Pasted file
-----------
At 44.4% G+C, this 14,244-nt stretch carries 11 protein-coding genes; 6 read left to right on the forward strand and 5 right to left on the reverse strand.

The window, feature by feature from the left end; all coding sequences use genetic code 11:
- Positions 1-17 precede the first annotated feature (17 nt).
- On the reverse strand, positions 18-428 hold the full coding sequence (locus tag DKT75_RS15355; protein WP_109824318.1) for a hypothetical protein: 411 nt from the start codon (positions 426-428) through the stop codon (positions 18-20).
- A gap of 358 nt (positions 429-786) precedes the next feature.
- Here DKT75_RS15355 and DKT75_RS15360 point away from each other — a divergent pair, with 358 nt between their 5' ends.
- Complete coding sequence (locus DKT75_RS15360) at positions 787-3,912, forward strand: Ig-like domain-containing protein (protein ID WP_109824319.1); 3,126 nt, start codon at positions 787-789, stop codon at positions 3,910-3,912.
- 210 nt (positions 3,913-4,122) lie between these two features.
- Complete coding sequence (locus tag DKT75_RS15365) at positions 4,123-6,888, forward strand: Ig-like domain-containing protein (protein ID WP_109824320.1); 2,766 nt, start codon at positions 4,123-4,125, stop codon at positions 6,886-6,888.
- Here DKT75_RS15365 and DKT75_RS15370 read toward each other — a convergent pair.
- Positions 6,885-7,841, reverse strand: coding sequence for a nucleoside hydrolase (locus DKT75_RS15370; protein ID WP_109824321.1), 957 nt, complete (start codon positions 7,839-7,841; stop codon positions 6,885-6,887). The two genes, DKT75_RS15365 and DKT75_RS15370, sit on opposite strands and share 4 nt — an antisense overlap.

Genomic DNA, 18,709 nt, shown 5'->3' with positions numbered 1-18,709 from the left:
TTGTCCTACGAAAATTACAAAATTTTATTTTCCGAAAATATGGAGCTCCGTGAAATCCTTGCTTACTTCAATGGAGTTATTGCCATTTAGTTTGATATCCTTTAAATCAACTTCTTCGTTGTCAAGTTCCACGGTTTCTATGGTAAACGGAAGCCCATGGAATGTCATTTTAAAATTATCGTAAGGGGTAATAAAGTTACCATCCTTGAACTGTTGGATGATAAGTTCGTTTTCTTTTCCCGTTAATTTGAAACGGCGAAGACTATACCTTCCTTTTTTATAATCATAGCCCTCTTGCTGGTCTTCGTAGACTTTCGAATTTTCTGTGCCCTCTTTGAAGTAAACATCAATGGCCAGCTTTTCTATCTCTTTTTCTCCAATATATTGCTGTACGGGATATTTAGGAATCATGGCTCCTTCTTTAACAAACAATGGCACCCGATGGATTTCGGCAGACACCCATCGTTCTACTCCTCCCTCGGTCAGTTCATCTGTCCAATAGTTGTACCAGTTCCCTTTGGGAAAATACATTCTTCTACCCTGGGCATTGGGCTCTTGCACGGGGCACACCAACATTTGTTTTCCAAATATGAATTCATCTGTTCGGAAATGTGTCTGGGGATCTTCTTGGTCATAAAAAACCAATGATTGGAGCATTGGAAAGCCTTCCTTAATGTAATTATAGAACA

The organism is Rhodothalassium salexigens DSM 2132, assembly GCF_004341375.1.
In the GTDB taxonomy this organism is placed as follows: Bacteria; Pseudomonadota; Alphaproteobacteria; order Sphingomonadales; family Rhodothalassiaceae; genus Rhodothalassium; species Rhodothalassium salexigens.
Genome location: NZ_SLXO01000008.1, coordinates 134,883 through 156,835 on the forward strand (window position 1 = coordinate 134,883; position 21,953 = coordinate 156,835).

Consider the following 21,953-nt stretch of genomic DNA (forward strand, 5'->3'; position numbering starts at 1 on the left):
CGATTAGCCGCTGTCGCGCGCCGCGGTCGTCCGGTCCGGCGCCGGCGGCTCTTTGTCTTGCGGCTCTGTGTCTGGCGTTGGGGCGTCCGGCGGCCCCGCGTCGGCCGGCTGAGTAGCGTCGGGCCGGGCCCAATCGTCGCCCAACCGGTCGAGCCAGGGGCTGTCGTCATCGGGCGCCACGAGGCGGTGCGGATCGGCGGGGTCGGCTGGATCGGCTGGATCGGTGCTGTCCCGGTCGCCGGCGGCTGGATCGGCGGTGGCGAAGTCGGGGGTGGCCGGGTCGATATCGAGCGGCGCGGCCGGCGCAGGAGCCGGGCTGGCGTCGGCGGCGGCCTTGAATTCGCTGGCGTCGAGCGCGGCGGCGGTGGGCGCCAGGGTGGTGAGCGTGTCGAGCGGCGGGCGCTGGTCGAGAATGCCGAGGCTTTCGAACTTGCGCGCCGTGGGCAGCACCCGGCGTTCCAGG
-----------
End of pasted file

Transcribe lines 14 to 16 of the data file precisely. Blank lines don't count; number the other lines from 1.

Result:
The organism is Rhodothalassium salexigens DSM 2132, assembly GCF_004341375.1.
In the GTDB taxonomy this organism is placed as follows: Bacteria; Pseudomonadota; Alphaproteobacteria; order Sphingomonadales; family Rhodothalassiaceae; genus Rhodothalassium; species Rhodothalassium salexigens.
Genome location: NZ_SLXO01000008.1, coordinates 134,883 through 156,835 on the forward strand (window position 1 = coordinate 134,883; position 21,953 = coordinate 156,835).